Re: 3rd Position

great post    I play mostly 2nd    some songs are naturlly good in  3rd  
I played with an upright bass player   we often played a jam which he called  around the horn   a  cycle of 4ths     interesting study    sonny boy ( rice miller) plays somthing in 3rd on a recording from 1955 in detroit     I don't feel comfortable in the other(than2nd)
positions save a waltz or two in 1st or a couple in 3rd     I always thought G was 
playen in 2nd so that desirves an other listen.(and an other try)   later Ben 

Mark Wilson <markwilson53@xxxxxxx> wrote:
Does anyone have any idea what percentage of George Smiths diatonic recording were done in 3rd position?  I'm wondering if he was pretty much just a 3rd position guy on the short harp.  I'm also curious if there were any other artists who played diatonic primarily in 3rd position?
I find it interesting that 3rd isn't used more often as it has a more complete blues scale than either 1st or 2nd position. 
If you can master the 2 and 3 draw bends you have a usable blues scale up and down the harp. The only note I find myself missing is the D note (on a C harp) of resolution at the high end of the harmonica.  Having that note would be ideal, but it's pretty easy just to slide down to the 8 draw and resolve there.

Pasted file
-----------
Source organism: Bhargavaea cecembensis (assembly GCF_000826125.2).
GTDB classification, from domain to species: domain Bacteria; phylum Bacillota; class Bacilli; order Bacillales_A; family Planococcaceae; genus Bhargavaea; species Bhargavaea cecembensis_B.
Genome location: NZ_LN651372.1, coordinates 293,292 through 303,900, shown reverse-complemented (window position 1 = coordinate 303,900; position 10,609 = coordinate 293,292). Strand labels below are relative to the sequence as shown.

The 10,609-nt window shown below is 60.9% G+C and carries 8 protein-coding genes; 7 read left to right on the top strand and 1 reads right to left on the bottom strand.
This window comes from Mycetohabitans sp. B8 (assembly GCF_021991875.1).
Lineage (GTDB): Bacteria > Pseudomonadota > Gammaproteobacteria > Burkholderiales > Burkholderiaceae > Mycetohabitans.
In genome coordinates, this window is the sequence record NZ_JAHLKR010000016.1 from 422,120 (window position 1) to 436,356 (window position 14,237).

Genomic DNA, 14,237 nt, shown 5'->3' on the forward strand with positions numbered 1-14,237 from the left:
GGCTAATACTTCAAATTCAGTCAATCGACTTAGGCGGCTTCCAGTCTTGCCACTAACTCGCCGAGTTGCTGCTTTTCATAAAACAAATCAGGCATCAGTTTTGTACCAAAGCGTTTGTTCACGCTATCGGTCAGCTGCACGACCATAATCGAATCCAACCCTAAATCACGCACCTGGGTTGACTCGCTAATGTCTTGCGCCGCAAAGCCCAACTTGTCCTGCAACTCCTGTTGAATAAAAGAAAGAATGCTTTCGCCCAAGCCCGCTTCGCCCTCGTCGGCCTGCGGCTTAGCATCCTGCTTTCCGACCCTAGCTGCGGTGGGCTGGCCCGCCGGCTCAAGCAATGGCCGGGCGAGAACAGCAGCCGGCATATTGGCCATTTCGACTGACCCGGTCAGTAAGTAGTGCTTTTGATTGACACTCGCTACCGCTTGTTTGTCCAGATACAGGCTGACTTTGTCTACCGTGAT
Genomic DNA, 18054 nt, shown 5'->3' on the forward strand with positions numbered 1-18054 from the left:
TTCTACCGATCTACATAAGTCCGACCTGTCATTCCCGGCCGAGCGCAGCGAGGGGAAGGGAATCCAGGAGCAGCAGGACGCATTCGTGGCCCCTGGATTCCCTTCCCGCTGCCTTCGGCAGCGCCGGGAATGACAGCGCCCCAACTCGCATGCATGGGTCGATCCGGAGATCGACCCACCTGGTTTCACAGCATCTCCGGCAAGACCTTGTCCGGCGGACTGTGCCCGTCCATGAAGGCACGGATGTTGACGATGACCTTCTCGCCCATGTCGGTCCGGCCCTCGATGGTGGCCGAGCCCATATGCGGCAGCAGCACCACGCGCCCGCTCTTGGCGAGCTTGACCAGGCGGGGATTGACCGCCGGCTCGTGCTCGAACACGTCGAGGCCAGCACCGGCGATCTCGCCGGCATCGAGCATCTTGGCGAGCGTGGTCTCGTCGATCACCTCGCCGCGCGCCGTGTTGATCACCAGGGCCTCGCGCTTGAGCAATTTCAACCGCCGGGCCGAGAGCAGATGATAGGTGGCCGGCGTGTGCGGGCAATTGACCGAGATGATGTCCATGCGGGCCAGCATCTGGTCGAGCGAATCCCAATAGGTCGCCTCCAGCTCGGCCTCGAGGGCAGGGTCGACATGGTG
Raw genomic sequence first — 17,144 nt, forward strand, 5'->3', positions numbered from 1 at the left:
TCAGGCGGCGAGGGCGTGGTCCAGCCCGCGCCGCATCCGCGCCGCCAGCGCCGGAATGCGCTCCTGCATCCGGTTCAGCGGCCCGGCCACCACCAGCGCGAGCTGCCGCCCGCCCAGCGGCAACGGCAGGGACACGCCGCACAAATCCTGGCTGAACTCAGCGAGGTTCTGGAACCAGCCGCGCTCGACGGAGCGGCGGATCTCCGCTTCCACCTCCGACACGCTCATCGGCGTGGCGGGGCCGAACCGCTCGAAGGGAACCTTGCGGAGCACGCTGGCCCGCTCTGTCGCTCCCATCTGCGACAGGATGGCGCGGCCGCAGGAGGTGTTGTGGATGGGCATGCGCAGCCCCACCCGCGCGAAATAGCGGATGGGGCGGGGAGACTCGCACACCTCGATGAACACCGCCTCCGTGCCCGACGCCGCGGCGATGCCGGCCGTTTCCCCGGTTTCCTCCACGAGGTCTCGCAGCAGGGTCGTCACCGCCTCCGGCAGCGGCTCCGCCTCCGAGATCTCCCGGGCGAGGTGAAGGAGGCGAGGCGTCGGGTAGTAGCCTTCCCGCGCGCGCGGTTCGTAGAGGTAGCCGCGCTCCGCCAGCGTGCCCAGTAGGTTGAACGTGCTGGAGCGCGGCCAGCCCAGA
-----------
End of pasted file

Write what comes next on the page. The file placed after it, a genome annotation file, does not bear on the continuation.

For me, 3rd position comes more naturally than 2nd.  I'm think I'm wired differently than most, as an example, I write with my right hand, and draw with my left, eat left handed, throw a ball with my right, etc... I think I may be hard wired as a third position player??  At times 2nd position feels like I'm writing a book report while 3rd feels like I'm drawing a picture.  Could be a left brain right brain thing??
I know this for sure, I can play a tune in 2nd for a week and still not have it right, but if I try it out in 3rd the music flows out faster, and much more naturally. Has anyone else experienced this?  I'm thinking about putting my focus on 3rd, ala George Smith, and am looking for a little validation from my compadres.  

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